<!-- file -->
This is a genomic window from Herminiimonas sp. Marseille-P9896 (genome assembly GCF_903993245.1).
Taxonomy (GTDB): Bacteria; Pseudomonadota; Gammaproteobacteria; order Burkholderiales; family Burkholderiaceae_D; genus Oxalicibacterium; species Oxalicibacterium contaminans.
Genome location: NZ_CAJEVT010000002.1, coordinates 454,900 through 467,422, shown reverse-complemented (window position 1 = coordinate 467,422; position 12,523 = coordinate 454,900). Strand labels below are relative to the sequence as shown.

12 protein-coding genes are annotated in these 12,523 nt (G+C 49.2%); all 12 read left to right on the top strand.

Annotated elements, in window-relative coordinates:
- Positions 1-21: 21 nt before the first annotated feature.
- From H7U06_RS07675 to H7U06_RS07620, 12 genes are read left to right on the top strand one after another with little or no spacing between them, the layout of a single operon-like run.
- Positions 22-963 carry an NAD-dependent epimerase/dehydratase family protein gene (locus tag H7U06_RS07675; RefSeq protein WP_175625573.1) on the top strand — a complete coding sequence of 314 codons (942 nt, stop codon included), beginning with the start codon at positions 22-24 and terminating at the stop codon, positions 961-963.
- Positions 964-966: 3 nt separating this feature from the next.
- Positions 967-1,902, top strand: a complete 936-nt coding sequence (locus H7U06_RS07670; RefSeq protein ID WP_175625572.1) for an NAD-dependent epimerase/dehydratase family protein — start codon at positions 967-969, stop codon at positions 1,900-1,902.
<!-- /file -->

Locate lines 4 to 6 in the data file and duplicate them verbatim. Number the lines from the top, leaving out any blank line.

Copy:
12 protein-coding genes are annotated in these 12,523 nt (G+C 49.2%); all 12 read left to right on the top strand.

Annotated elements, in window-relative coordinates:
- Positions 1-21: 21 nt before the first annotated feature.